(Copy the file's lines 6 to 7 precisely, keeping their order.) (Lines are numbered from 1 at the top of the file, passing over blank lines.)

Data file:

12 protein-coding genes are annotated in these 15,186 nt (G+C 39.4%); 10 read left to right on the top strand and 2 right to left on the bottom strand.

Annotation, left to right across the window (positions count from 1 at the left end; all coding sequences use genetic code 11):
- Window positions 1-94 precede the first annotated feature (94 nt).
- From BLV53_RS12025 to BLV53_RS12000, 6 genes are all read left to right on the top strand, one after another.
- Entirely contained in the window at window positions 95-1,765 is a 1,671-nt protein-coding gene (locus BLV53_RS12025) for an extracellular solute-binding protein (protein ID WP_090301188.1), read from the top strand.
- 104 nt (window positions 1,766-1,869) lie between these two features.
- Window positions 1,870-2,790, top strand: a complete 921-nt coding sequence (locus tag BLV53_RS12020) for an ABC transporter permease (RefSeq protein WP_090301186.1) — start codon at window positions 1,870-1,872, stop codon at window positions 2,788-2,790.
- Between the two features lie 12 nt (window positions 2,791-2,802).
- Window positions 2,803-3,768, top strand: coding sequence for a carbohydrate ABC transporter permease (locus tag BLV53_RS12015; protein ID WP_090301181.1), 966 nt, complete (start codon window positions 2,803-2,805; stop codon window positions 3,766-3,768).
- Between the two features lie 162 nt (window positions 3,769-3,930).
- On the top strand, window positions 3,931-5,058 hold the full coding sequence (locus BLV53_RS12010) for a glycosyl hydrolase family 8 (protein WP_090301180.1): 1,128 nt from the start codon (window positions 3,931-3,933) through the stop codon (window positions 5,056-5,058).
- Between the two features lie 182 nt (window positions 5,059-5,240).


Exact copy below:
- 104 nt (window positions 1,766-1,869) lie between these two features.
- Window positions 1,870-2,790, top strand: a complete 921-nt coding sequence (locus tag BLV53_RS12020) for an ABC transporter permease (RefSeq protein WP_090301186.1) — start codon at window positions 1,870-1,872, stop codon at window positions 2,788-2,790.